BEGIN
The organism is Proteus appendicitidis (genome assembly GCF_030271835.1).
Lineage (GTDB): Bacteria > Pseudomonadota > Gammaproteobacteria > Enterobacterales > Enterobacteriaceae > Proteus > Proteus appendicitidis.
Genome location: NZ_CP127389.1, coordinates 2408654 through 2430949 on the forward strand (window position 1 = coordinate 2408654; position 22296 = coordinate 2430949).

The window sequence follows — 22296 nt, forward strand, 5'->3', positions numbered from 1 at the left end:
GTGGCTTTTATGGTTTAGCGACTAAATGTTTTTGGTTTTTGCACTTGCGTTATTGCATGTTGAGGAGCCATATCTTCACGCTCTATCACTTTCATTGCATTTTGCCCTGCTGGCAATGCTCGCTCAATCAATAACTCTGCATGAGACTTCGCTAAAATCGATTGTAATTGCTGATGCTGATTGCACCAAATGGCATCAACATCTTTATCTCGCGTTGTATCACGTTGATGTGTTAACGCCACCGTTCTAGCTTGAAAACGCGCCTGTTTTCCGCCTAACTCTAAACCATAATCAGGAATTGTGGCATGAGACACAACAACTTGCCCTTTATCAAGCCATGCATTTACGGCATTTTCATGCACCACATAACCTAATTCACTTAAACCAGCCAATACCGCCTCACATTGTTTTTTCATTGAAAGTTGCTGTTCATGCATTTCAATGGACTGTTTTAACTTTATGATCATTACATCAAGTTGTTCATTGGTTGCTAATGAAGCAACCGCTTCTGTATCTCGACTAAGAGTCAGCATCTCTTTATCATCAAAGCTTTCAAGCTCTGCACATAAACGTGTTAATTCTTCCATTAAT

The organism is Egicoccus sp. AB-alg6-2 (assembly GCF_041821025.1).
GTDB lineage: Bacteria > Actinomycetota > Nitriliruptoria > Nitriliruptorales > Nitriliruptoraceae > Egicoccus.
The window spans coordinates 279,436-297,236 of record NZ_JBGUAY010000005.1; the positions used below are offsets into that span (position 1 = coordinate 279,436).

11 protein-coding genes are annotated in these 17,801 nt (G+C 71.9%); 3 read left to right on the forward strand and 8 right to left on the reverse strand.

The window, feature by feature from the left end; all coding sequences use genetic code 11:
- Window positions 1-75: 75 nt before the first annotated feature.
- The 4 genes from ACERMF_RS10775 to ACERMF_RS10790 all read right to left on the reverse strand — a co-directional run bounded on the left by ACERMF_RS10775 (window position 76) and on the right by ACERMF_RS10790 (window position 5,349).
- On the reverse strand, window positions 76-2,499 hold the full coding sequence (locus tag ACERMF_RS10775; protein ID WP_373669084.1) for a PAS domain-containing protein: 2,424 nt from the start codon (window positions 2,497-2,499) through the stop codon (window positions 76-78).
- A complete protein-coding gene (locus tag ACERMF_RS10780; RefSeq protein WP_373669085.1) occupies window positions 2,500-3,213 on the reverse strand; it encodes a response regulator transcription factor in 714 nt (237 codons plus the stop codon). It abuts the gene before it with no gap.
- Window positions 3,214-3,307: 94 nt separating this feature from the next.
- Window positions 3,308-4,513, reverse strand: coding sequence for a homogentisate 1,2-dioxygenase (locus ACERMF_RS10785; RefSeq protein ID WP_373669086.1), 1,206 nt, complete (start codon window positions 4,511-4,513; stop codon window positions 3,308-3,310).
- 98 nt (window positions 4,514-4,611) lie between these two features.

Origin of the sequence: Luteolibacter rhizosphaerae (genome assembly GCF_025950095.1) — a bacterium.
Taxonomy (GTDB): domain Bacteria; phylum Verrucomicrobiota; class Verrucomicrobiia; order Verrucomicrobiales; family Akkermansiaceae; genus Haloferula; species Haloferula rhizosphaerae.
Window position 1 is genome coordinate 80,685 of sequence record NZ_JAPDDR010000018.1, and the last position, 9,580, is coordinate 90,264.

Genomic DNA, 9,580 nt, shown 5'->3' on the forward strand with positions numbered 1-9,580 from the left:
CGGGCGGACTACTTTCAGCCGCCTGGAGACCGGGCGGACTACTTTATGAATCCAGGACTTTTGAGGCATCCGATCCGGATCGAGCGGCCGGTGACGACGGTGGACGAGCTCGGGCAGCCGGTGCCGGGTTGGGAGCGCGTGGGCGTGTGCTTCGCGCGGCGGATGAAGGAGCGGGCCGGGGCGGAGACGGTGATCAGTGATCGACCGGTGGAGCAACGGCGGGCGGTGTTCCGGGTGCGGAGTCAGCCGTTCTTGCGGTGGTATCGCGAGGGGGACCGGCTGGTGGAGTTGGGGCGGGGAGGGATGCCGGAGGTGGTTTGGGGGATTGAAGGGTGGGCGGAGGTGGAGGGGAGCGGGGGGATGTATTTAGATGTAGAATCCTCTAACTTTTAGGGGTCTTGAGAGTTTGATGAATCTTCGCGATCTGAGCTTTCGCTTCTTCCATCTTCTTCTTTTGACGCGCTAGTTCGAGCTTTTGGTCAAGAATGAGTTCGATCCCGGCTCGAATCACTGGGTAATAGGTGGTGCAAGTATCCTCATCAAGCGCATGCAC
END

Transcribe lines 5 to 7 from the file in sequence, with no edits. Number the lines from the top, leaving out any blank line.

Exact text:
GTGGCTTTTATGGTTTAGCGACTAAATGTTTTTGGTTTTTGCACTTGCGTTATTGCATGTTGAGGAGCCATATCTTCACGCTCTATCACTTTCATTGCATTTTGCCCTGCTGGCAATGCTCGCTCAATCAATAACTCTGCATGAGACTTCGCTAAAATCGATTGTAATTGCTGATGCTGATTGCACCAAATGGCATCAACATCTTTATCTCGCGTTGTATCACGTTGATGTGTTAACGCCACCGTTCTAGCTTGAAAACGCGCCTGTTTTCCGCCTAACTCTAAACCATAATCAGGAATTGTGGCATGAGACACAACAACTTGCCCTTTATCAAGCCATGCATTTACGGCATTTTCATGCACCACATAACCTAATTCACTTAAACCAGCCAATACCGCCTCACATTGTTTTTTCATTGAAAGTTGCTGTTCATGCATTTCAATGGACTGTTTTAACTTTATGATCATTACATCAAGTTGTTCATTGGTTGCTAATGAAGCAACCGCTTCTGTATCTCGACTAAGAGTCAGCATCTCTTTATCATCAAAGCTTTCAAGCTCTGCACATAAACGTGTTAATTCTTCCATTAAT

The organism is Egicoccus sp. AB-alg6-2 (assembly GCF_041821025.1).
GTDB lineage: Bacteria > Actinomycetota > Nitriliruptoria > Nitriliruptorales > Nitriliruptoraceae > Egicoccus.